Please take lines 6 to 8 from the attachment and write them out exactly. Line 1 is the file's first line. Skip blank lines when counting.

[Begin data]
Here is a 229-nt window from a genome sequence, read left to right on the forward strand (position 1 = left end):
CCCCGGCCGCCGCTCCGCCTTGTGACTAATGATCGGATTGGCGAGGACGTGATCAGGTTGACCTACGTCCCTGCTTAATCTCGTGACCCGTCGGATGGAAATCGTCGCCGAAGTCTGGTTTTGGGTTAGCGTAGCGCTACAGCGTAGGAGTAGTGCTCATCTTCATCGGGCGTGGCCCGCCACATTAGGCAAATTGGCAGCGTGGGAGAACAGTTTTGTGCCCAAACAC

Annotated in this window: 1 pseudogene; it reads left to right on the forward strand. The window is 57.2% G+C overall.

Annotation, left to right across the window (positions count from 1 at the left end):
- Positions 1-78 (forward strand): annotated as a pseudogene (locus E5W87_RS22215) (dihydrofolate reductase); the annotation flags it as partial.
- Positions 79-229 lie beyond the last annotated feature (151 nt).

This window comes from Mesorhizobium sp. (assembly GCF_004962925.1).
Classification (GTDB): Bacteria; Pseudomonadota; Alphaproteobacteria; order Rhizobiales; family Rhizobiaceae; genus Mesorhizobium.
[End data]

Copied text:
- Positions 79-229 lie beyond the last annotated feature (151 nt).

This window comes from Mesorhizobium sp. (assembly GCF_004962925.1).
Classification (GTDB): Bacteria; Pseudomonadota; Alphaproteobacteria; order Rhizobiales; family Rhizobiaceae; genus Mesorhizobium.